“The infection detailed above is the first case of this kind that I’ve found this year, but since working on this website, I have seen a handful of other cases, all with varying payloads. Some attackers have targeted WooCommerce, others target Stripe, but the fact remains that WordPress websites with eCommerce features and online transactions will almost certainly continue to be targeted going forward…This case is a perfect example of why both file integrity monitoring and regularly checking the integrity of your core files is crucial to maintaining a healthy, secure website.”
Future attacks targeting the WooCommerce platform, as well as others including Stripe and Magento, can be expected to continue. Such an assumption is not only based on this latest campaign but campaigns that targeted the plugin dating back to August 2018. In that campaign, over 7,000 websites were injected with MagentoCore.net an incredibly aggressive MageCart skimmer. All the infections were eventually tied to a single well-resourced hacking group and the incident served as a benchmark for other campaigns to aspire to. It is widely believed that the group behind the 2018 campaign was also behind the infamous Ticketmaster incident which still ranks as one of the worst data breaches to date.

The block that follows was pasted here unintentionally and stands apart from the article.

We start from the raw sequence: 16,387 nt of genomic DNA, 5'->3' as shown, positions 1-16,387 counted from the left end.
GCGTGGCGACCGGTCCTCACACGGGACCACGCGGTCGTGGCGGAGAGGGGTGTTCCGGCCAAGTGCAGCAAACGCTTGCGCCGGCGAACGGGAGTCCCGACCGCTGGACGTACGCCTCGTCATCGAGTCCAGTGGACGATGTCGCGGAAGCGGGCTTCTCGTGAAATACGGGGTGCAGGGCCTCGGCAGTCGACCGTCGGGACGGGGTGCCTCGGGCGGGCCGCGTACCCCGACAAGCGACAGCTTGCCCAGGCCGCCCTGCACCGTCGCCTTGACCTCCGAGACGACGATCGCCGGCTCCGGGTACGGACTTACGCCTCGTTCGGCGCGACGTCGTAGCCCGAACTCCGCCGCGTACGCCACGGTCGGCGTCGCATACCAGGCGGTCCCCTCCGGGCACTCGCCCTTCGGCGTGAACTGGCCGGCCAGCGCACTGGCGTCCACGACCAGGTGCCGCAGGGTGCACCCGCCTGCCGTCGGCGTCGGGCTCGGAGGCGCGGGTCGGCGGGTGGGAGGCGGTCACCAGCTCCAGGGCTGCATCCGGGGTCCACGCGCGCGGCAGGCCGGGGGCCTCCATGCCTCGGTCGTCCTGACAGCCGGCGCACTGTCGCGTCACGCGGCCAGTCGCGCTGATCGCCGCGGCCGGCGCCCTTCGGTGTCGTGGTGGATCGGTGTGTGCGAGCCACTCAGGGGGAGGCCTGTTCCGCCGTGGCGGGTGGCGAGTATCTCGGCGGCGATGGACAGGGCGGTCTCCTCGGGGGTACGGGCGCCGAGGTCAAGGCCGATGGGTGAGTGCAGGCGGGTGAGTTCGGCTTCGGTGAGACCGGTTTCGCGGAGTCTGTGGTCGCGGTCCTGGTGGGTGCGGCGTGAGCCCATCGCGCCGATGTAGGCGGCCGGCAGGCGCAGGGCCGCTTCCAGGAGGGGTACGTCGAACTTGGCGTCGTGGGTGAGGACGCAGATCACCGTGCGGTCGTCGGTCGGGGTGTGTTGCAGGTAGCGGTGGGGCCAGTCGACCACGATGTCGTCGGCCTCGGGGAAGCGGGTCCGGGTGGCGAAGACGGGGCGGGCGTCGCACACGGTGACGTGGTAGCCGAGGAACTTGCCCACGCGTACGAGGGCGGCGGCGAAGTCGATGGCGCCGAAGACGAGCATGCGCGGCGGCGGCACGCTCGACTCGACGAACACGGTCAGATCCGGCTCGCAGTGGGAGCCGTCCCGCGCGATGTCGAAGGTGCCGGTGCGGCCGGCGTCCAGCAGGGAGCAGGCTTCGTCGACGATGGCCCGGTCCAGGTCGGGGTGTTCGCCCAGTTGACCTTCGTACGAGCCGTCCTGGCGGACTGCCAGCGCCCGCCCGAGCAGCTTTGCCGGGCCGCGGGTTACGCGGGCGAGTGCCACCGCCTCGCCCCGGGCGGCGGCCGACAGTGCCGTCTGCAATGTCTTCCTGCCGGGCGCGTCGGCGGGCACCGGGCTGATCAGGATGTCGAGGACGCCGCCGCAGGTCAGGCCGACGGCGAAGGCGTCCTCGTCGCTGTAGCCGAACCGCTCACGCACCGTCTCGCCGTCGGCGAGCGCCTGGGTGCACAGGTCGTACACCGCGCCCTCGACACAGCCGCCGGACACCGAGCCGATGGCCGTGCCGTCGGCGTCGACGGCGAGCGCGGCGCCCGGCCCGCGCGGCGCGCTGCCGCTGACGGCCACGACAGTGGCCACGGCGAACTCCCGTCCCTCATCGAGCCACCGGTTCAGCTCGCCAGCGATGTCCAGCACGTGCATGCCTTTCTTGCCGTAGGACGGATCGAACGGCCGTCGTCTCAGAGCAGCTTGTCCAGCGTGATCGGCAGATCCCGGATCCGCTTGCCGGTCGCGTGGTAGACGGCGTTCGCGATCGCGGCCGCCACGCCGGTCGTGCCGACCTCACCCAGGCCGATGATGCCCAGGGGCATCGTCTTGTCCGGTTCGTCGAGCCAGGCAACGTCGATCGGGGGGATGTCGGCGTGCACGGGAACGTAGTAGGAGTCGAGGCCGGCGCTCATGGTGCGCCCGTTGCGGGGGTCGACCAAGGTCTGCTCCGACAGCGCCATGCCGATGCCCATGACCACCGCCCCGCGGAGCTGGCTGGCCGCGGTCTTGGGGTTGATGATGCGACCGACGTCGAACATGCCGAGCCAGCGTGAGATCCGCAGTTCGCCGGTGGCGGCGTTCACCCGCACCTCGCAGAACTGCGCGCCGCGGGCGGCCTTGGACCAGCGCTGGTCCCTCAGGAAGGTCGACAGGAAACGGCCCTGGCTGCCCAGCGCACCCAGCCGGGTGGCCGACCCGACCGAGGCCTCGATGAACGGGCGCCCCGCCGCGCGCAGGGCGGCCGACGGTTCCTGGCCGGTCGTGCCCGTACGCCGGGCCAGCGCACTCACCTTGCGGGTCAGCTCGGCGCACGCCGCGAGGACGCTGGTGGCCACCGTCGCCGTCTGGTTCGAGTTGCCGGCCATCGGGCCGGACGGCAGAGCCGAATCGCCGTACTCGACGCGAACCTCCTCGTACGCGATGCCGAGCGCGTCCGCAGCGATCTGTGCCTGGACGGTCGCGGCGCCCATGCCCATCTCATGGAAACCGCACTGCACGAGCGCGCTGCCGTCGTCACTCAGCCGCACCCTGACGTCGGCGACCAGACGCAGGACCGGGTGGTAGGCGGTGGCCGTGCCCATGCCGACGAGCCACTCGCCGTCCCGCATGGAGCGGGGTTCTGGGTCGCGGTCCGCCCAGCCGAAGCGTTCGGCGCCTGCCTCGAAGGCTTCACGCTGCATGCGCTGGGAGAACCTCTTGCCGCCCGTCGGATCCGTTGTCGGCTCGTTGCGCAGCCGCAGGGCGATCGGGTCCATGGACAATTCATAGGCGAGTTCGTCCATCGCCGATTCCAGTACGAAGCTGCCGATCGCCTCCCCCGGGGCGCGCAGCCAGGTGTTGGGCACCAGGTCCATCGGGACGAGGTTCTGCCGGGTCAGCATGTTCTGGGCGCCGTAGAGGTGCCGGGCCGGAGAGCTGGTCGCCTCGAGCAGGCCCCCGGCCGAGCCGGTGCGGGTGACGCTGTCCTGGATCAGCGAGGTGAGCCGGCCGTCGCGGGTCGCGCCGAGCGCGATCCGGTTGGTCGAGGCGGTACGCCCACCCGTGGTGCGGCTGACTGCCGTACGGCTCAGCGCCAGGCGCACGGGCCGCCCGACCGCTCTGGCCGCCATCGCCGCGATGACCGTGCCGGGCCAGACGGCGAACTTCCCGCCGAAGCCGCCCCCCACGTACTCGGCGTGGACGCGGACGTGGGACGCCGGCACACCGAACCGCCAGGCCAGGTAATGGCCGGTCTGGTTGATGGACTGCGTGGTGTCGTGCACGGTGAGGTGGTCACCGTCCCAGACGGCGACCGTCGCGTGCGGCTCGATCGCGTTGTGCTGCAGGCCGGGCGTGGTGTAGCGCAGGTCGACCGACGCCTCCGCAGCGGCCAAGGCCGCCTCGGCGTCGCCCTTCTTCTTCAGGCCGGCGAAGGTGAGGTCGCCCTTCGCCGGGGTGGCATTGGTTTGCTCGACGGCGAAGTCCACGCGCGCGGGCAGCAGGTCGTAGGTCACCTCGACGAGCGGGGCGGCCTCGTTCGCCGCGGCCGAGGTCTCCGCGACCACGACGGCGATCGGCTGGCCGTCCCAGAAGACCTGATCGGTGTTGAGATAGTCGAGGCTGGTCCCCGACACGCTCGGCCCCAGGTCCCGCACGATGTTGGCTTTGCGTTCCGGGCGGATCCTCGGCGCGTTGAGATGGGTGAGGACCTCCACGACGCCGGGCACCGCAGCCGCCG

Mitigating the Threat
It is not only smaller businesses that fall victim to these attacks. In November 2019 US retail giant Macy’s announced they had suffered a data breach. In a public statement, the company said,
“On October 15, 2019, we were alerted to a suspicious connection between macys.com and another website. Our security teams immediately began an investigation. Based on our investigation, we believe that on October 7, 2019, an unauthorized third party added unauthorized computer code to two (2) pages on macys.com.The unauthorized code was highly specific and only allowed the third party to capture information submitted by customers on the following two (2) macys.com pages: (1) the checkout page - if credit card data was entered and “place order” button was hit; and (2) the wallet page - accessed through My Account. Our teams successfully removed the unauthorized code on October 15, 2019…We are aware of a data security incident involving a small number of our customers on Macys.com. We have investigated the matter thoroughly, addressed the cause and have implemented additional security measures as a precaution. All impacted customers have been notified, and we are offering consumer protections to these customers at no cost.”
British Airways also suffered a similar incident where authorities found that the aviation company was liable to be fined a record-breaking 183 million GBP. The fine was as a result of the company not employing security controls deemed adequate to protect the sensitive data of many of its clients. Smaller businesses are equally liable to rack up fines in an era where many countries and economic zones are enforcing legislation to protect data privacy. The European Union’s General Data Protection Regulation (GDPR) is one such piece of legislation empowering regulatory bodies to hand out fines. Website owners are advised to conduct online sales in accordance with these laws, otherwise, a fine will be added to their list of worries.